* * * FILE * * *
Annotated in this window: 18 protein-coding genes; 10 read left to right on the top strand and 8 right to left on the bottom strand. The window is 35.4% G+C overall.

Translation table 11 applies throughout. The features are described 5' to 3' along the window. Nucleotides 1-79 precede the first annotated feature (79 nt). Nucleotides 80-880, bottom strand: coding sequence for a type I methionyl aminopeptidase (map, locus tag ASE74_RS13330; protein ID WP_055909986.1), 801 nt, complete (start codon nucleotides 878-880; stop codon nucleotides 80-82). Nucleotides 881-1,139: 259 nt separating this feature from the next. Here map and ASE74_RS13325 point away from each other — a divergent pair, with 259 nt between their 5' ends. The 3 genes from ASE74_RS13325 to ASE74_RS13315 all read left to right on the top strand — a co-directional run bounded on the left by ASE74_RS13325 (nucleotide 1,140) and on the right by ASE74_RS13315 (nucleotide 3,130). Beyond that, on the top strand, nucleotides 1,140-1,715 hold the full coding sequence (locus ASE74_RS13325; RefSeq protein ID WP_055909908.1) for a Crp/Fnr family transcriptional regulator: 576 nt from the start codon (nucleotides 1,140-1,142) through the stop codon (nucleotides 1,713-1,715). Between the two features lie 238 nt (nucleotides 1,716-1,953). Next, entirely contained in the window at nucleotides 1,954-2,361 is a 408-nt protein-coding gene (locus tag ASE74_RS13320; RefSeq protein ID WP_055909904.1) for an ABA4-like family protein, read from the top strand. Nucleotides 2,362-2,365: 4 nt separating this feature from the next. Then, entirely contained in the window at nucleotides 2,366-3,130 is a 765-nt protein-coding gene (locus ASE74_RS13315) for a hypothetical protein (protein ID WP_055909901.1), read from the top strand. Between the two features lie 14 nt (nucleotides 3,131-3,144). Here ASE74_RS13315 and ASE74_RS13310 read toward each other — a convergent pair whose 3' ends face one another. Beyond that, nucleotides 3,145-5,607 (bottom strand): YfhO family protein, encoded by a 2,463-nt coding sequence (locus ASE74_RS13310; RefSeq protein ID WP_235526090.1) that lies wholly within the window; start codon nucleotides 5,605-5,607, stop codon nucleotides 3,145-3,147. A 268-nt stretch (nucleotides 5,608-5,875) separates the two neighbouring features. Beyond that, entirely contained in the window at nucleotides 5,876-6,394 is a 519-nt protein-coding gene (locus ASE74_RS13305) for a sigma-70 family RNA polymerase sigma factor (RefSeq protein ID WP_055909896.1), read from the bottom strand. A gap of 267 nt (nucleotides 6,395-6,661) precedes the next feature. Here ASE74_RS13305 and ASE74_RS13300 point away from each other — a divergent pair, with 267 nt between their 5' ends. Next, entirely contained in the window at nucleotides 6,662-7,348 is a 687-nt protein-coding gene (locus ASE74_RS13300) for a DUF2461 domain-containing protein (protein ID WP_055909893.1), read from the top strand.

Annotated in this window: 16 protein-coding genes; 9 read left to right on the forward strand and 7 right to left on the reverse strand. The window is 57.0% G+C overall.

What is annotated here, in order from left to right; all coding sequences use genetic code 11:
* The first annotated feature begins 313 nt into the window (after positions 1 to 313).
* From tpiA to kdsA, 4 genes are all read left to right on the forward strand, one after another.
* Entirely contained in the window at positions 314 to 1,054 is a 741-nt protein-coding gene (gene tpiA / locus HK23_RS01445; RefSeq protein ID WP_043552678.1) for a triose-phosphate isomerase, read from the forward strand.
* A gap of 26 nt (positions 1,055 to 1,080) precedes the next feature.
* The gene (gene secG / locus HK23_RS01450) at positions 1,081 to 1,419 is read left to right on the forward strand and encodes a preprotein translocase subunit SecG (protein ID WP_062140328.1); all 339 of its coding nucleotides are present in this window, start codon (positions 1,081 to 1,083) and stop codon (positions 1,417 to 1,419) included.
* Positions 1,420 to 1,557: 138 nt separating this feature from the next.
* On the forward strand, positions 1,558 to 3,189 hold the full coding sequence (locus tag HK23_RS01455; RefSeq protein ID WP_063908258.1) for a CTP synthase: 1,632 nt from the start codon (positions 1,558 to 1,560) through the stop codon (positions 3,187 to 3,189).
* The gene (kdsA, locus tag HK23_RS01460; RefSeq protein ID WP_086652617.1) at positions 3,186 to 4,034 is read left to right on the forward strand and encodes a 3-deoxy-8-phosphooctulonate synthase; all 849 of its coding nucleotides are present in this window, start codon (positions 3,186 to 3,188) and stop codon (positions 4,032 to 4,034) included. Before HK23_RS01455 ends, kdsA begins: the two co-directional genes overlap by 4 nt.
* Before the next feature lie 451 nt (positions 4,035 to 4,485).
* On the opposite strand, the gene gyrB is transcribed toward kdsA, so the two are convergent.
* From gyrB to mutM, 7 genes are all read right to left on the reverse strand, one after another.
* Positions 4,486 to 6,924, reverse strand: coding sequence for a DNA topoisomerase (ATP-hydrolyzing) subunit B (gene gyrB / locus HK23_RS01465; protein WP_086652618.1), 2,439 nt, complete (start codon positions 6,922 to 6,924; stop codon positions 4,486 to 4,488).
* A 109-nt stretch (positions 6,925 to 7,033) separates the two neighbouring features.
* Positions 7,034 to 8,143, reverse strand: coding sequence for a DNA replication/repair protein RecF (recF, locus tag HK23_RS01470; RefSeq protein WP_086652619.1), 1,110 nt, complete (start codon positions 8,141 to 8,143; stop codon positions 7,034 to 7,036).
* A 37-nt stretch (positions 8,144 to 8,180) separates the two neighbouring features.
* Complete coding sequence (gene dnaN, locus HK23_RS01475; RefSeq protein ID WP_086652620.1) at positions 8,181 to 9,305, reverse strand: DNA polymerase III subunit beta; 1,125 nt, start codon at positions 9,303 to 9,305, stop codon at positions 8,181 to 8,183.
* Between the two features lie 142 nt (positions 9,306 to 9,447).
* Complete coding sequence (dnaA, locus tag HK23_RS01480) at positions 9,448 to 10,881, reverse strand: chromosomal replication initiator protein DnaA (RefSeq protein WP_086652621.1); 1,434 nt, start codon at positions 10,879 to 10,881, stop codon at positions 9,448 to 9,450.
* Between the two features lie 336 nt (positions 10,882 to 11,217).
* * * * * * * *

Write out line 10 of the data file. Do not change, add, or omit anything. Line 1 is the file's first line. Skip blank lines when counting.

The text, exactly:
* Positions 1,420 to 1,557: 138 nt separating this feature from the next.